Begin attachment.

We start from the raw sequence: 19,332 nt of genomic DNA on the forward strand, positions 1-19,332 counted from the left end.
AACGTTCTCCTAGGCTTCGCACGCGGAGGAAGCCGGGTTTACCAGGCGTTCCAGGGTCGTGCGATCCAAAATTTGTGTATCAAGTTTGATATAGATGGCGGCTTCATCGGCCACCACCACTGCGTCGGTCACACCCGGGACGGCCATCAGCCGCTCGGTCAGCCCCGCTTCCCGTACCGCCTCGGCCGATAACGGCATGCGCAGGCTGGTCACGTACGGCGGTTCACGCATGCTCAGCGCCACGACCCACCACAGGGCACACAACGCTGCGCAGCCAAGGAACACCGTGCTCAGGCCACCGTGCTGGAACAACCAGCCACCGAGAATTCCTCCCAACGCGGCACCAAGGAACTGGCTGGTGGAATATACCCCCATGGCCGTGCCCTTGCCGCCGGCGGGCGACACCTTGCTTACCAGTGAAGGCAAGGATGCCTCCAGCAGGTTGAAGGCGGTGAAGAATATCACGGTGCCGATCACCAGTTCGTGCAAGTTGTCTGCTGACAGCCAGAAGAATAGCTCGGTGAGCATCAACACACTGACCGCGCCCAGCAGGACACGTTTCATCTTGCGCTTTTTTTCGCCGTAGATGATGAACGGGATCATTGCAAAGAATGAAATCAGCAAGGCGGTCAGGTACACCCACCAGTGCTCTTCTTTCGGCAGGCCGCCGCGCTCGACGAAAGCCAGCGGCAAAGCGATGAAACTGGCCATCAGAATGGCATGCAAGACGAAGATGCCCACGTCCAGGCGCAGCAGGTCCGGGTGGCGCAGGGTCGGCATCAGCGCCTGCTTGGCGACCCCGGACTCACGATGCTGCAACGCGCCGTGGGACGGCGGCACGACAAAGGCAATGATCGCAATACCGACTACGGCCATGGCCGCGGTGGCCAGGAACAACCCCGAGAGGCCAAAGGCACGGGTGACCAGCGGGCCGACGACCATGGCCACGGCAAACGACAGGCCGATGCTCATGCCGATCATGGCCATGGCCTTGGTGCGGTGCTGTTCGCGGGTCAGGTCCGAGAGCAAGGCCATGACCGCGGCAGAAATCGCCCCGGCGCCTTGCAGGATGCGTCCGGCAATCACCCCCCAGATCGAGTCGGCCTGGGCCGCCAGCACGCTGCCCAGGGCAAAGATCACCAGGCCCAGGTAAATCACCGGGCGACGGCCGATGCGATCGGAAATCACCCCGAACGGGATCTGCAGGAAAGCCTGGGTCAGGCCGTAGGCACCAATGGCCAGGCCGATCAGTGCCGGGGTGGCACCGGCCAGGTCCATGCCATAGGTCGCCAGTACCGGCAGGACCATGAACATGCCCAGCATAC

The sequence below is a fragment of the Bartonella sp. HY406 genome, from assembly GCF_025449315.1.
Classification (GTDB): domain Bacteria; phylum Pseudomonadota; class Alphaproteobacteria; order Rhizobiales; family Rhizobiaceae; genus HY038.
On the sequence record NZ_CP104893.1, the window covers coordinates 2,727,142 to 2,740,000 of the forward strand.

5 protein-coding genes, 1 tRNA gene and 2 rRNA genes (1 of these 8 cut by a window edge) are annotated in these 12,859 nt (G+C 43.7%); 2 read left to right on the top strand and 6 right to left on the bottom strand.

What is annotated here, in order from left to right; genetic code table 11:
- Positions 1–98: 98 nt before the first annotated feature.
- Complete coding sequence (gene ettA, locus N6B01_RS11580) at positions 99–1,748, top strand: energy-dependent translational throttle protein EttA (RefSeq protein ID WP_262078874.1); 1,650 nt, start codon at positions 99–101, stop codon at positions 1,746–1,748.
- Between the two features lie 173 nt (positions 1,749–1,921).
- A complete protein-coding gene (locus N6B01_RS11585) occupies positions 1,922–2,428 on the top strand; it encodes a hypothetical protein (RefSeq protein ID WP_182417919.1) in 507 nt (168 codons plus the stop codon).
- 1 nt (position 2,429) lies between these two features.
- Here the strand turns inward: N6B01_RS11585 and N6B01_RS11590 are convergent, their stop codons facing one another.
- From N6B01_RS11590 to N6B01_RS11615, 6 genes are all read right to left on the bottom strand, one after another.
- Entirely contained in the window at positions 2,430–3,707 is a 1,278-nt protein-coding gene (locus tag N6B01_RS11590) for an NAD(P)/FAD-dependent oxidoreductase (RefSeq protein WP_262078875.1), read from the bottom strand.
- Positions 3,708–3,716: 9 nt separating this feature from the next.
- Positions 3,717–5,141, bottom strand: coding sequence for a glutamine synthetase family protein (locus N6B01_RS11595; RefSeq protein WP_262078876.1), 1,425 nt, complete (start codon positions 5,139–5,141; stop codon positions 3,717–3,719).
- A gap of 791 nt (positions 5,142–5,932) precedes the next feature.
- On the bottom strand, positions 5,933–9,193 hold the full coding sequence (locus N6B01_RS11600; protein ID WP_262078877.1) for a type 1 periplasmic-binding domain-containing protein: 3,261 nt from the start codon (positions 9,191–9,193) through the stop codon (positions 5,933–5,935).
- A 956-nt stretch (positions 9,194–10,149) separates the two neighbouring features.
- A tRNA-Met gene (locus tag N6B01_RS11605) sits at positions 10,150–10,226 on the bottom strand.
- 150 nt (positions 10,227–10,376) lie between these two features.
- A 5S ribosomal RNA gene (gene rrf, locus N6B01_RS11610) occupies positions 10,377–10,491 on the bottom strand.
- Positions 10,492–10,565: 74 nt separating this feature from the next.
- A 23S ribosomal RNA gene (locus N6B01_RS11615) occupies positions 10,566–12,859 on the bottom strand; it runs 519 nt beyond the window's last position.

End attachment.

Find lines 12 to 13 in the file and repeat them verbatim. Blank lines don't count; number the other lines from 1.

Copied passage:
- 1 nt (position 2,429) lies between these two features.
- Here the strand turns inward: N6B01_RS11585 and N6B01_RS11590 are convergent, their stop codons facing one another.